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Extreme conditions, and the COVID-19 pandemic must be clearly considered one of them, requires extreme measures and a paradigm shift. But this time Novak Djokovic, Rafa Nadal and partially Roger Federer, who announced the shutdown of his season until 2021, didn’t live up with the expectations.
— Roger Federer (@rogerfederer) June 10, 2020
Djokovic and Nadal expressed their personal concerns over the safety measures assessed by the U.S. Open organisers for the tournament meant to become the second Grand Slam event of the season.
The world number one said hosting the tournament would be impossible due to “extreme” protocols. He complained athletes would not have access to Manhattan, would have to sleep in hotels at the airport, and to be tested twice or three times per week.
Also, he was quoted by AFP as telling Prva TV that bringing a one-person staff can be a problem because tennis players now need a coach, a fitness trainer, and a physiotherapist.
At the same time, he created his own series of exhibition tournaments, the Adria Tour featuring world number three Dominic Thiem and world number seven Alexander Zverev, to raise funds for charitable causes.
In an online video call, Nadal told the press he’s not eager to go play a tennis tournament in New York, where a large share of U.S. cases of coronavirus has been registered.
But prudence looks somewhat a self-centred position. The Brit No.1 Daniel Evans explained it clearly. Most players travels with just one coach, he told BBC 5 Live.
“This is the point where I think the players should really come together and Novak and Rafa should really be looking to help those players with lower ranks so they get a good pay day”.
No Grand Slams means no national tennis
The COVID-19 pandemic made it clear that professional sports require long-term policies and perspectives. Top athletes, or top teams, look to their incentives to win, often think as win-maximisers in a short-term future. Tennis stands out as an almost unique case, as the top players are hugely involved in defining the rules or the schedules of the tour.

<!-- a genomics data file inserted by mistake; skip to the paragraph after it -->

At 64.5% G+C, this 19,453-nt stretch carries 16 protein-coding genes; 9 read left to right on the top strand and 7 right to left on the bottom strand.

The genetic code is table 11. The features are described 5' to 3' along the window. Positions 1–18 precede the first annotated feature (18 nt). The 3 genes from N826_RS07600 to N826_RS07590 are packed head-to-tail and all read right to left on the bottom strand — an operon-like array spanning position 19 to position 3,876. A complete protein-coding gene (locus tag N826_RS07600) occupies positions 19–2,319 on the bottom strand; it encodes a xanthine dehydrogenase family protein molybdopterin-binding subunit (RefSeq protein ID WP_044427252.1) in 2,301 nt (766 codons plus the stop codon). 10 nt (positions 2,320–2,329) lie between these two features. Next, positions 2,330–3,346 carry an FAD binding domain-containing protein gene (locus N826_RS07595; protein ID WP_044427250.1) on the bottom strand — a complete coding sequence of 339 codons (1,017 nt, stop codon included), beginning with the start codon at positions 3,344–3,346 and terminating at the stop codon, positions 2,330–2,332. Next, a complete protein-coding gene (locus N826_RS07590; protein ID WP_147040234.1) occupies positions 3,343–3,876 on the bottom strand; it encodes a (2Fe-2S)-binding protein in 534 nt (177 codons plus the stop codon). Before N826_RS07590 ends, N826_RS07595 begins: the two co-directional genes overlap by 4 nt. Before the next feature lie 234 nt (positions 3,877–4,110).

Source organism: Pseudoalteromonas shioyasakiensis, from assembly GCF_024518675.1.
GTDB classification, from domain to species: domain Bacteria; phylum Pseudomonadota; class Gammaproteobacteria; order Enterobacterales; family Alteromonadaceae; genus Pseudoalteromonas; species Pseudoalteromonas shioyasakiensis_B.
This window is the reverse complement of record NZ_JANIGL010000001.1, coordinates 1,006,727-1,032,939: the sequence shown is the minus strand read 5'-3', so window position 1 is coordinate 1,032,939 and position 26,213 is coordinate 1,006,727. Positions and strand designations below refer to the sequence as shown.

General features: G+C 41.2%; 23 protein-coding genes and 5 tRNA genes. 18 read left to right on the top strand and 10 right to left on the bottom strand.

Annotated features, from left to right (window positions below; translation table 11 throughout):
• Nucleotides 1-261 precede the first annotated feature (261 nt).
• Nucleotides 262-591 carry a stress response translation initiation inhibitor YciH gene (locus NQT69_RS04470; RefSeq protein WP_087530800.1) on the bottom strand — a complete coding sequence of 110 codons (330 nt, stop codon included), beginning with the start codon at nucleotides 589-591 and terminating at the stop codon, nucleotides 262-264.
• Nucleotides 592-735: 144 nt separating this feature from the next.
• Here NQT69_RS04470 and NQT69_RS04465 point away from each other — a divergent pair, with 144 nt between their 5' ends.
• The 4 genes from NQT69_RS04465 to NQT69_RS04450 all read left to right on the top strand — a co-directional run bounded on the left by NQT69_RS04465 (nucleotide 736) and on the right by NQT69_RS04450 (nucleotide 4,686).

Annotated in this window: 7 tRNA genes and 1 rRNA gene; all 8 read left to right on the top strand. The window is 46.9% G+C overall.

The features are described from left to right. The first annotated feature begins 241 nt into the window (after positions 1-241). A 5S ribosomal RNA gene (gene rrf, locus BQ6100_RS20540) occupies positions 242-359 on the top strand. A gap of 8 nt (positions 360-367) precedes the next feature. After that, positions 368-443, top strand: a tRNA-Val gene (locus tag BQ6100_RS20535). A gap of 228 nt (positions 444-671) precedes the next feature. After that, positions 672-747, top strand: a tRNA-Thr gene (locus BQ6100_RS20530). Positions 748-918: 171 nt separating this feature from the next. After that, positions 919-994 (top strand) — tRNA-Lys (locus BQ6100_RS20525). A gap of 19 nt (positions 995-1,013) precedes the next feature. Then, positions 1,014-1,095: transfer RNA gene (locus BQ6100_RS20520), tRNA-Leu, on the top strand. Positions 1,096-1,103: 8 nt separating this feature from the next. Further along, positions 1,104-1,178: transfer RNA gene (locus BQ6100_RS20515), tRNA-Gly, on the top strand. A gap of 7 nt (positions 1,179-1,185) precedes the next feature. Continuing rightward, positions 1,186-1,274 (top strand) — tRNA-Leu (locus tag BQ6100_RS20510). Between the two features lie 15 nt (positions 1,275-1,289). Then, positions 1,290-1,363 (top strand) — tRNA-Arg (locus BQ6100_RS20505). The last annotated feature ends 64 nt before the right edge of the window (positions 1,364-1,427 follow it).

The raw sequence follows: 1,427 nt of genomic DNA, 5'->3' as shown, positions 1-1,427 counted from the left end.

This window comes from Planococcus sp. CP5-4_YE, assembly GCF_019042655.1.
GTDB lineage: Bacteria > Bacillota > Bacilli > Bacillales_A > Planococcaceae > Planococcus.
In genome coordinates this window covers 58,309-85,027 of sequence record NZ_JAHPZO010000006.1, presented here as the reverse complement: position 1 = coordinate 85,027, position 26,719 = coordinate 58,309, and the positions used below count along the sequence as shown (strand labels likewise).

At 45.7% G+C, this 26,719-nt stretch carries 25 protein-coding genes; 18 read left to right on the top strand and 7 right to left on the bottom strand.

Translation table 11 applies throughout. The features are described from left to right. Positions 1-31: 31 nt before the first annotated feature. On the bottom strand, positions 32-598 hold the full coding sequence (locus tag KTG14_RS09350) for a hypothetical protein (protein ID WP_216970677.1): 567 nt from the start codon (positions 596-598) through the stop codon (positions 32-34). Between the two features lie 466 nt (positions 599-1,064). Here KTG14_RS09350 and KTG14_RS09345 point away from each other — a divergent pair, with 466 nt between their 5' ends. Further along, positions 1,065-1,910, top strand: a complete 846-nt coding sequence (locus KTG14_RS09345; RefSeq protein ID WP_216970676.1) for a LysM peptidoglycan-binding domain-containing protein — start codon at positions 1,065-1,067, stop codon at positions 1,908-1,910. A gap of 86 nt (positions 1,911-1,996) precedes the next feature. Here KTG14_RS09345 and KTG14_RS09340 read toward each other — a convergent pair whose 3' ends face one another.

But their involvement, their deep experience of their own world should be enough to change their way of thinking, not only because the ATP is primarily an association of tennis professionals. But because no U.S.Open, no Roland Garros means no American tennis, no French tennis. The seismic nature of the threat lies in these worrying numbers.
In Great Britain, the Wimbledon Championships represent 90% of the distributable surplus of the LTA. More than 60% of the British federation’s revenues derived from the agreement with the All England Lawn Tennis Club (AELTC).
The LTA can count on a total equity of £175.8m and cash reserves of £14.9m. Besides, pandemic insurance will temper the financial impact of Wimbledon’s cancellation.
The U.S. Open accounts for more than 80 percent of the United States Tennis Association ‘s revenue.
As reported by the New York Times, the organisation has a nearly $500 million budget including $200 million for employee salaries, tennis development programs, debt payments, and other fixed costs. Losing the 2020 U.S. Open would require finding new agreements with sponsors and media partners to protect the cash flow. Such a move could impact the growth of the game at the junior and youth levels at least for a decade.
The French Federation (FFT) could find itself in a more dramatic turmoil without the Roland Garros. The general treasurer Hughes Cavallin revealed that the French Open earned 261 million euros in 2019, and the FFT registered a total turnover of 325 million euros. As reported by Carole Bouchard for Tennis Majors,
“The national tennis system needs a little more than 100 million euros to work properly. Those costs cover the National Technical Direction, help for the regions, the clubs, the leagues, the national tournaments and team events, grants for the youth. But, the federation’s activities only earn 32 million euros. Roland Garros alone fills the gap of 71 million euros. Without the tournament, French tennis could not survive”.
Numbers don’t lie. It’s time for the top players to make the difference.